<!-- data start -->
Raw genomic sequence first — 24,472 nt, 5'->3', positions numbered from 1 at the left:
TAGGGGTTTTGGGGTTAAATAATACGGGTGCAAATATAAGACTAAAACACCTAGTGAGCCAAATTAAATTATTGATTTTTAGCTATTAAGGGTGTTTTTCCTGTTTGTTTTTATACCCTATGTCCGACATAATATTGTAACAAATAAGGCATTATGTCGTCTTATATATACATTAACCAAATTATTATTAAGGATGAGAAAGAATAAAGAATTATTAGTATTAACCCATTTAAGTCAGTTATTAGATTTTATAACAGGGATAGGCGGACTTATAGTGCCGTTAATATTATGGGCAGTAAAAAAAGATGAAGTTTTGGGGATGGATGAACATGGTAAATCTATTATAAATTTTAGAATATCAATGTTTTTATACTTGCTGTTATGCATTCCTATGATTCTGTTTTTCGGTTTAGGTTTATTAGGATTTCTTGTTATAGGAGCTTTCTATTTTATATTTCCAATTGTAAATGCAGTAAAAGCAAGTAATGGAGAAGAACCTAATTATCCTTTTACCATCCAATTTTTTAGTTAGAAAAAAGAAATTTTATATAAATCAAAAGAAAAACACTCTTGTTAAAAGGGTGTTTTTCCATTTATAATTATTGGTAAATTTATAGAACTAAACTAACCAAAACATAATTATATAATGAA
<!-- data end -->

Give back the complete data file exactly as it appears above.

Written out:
Raw genomic sequence first — 24,472 nt, 5'->3', positions numbered from 1 at the left:
TAGGGGTTTTGGGGTTAAATAATACGGGTGCAAATATAAGACTAAAACACCTAGTGAGCCAAATTAAATTATTGATTTTTAGCTATTAAGGGTGTTTTTCCTGTTTGTTTTTATACCCTATGTCCGACATAATATTGTAACAAATAAGGCATTATGTCGTCTTATATATACATTAACCAAATTATTATTAAGGATGAGAAAGAATAAAGAATTATTAGTATTAACCCATTTAAGTCAGTTATTAGATTTTATAACAGGGATAGGCGGACTTATAGTGCCGTTAATATTATGGGCAGTAAAAAAAGATGAAGTTTTGGGGATGGATGAACATGGTAAATCTATTATAAATTTTAGAATATCAATGTTTTTATACTTGCTGTTATGCATTCCTATGATTCTGTTTTTCGGTTTAGGTTTATTAGGATTTCTTGTTATAGGAGCTTTCTATTTTATATTTCCAATTGTAAATGCAGTAAAAGCAAGTAATGGAGAAGAACCTAATTATCCTTTTACCATCCAATTTTTTAGTTAGAAAAAAGAAATTTTATATAAATCAAAAGAAAAACACTCTTGTTAAAAGGGTGTTTTTCCATTTATAATTATTGGTAAATTTATAGAACTAAACTAACCAAAACATAATTATATAATGAA